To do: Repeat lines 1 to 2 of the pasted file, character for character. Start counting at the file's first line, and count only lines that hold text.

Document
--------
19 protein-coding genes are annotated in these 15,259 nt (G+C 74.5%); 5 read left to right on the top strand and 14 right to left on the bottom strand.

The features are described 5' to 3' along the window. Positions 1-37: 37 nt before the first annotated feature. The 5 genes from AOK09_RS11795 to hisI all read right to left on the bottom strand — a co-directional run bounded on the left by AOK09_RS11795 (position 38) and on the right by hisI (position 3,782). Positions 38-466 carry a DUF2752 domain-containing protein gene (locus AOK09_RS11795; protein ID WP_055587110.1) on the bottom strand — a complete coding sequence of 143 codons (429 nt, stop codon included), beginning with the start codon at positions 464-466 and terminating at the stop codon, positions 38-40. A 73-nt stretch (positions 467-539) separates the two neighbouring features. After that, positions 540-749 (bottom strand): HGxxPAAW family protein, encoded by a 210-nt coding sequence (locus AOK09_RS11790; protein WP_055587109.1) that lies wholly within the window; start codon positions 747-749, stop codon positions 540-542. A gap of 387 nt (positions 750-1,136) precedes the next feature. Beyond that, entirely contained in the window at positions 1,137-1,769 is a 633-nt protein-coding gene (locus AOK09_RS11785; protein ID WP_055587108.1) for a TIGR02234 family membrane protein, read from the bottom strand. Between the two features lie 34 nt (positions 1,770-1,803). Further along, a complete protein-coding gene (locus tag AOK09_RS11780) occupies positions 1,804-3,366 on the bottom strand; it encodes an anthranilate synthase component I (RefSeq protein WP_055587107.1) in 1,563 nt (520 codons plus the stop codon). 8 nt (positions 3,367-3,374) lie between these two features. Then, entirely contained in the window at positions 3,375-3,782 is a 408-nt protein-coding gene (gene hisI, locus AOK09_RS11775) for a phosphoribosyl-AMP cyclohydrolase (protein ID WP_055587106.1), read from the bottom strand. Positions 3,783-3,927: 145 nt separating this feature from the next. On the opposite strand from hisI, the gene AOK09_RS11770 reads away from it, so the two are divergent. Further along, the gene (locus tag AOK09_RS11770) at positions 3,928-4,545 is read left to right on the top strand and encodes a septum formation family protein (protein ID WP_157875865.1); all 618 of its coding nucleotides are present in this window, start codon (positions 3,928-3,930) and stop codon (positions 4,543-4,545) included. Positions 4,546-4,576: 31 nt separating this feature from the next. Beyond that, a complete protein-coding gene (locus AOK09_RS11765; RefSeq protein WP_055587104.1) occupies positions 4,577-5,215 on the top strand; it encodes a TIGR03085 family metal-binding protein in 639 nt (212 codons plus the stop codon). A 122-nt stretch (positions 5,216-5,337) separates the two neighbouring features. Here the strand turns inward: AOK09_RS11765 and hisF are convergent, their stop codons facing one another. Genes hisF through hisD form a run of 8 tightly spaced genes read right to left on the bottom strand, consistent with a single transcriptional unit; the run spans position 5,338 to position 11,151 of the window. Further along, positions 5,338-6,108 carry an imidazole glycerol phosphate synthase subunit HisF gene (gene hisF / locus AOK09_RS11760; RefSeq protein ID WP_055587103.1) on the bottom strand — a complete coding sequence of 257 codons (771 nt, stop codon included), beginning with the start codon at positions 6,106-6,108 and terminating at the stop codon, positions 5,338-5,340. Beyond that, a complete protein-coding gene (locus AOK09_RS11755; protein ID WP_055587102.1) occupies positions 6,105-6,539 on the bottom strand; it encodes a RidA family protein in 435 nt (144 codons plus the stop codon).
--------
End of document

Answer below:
19 protein-coding genes are annotated in these 15,259 nt (G+C 74.5%); 5 read left to right on the top strand and 14 right to left on the bottom strand.

The features are described 5' to 3' along the window. Positions 1-37: 37 nt before the first annotated feature. The 5 genes from AOK09_RS11795 to hisI all read right to left on the bottom strand — a co-directional run bounded on the left by AOK09_RS11795 (position 38) and on the right by hisI (position 3,782). Positions 38-466 carry a DUF2752 domain-containing protein gene (locus AOK09_RS11795; protein ID WP_055587110.1) on the bottom strand — a complete coding sequence of 143 codons (429 nt, stop codon included), beginning with the start codon at positions 464-466 and terminating at the stop codon, positions 38-40. A 73-nt stretch (positions 467-539) separates the two neighbouring features. After that, positions 540-749 (bottom strand): HGxxPAAW family protein, encoded by a 210-nt coding sequence (locus AOK09_RS11790; protein WP_055587109.1) that lies wholly within the window; start codon positions 747-749, stop codon positions 540-542. A gap of 387 nt (positions 750-1,136) precedes the next feature. Beyond that, entirely contained in the window at positions 1,137-1,769 is a 633-nt protein-coding gene (locus AOK09_RS11785; protein ID WP_055587108.1) for a TIGR02234 family membrane protein, read from the bottom strand. Between the two features lie 34 nt (positions 1,770-1,803). Further along, a complete protein-coding gene (locus tag AOK09_RS11780) occupies positions 1,804-3,366 on the bottom strand; it encodes an anthranilate synthase component I (RefSeq protein WP_055587107.1) in 1,563 nt (520 codons plus the stop codon). 8 nt (positions 3,367-3,374) lie between these two features. Then, entirely contained in the window at positions 3,375-3,782 is a 408-nt protein-coding gene (gene hisI, locus AOK09_RS11775) for a phosphoribosyl-AMP cyclohydrolase (protein ID WP_055587106.1), read from the bottom strand. Positions 3,783-3,927: 145 nt separating this feature from the next. On the opposite strand from hisI, the gene AOK09_RS11770 reads away from it, so the two are divergent. Further along, the gene (locus tag AOK09_RS11770) at positions 3,928-4,545 is read left to right on the top strand and encodes a septum formation family protein (protein ID WP_157875865.1); all 618 of its coding nucleotides are present in this window, start codon (positions 3,928-3,930) and stop codon (positions 4,543-4,545) included. Positions 4,546-4,576: 31 nt separating this feature from the next. Beyond that, a complete protein-coding gene (locus AOK09_RS11765; RefSeq protein WP_055587104.1) occupies positions 4,577-5,215 on the top strand; it encodes a TIGR03085 family metal-binding protein in 639 nt (212 codons plus the stop codon). A 122-nt stretch (positions 5,216-5,337) separates the two neighbouring features. Here the strand turns inward: AOK09_RS11765 and hisF are convergent, their stop codons facing one another. Genes hisF through hisD form a run of 8 tightly spaced genes read right to left on the bottom strand, consistent with a single transcriptional unit; the run spans position 5,338 to position 11,151 of the window. Further along, positions 5,338-6,108 carry an imidazole glycerol phosphate synthase subunit HisF gene (gene hisF / locus AOK09_RS11760; RefSeq protein ID WP_055587103.1) on the bottom strand — a complete coding sequence of 257 codons (771 nt, stop codon included), beginning with the start codon at positions 6,106-6,108 and terminating at the stop codon, positions 5,338-5,340. Beyond that, a complete protein-coding gene (locus AOK09_RS11755; protein ID WP_055587102.1) occupies positions 6,105-6,539 on the bottom strand; it encodes a RidA family protein in 435 nt (144 codons plus the stop codon).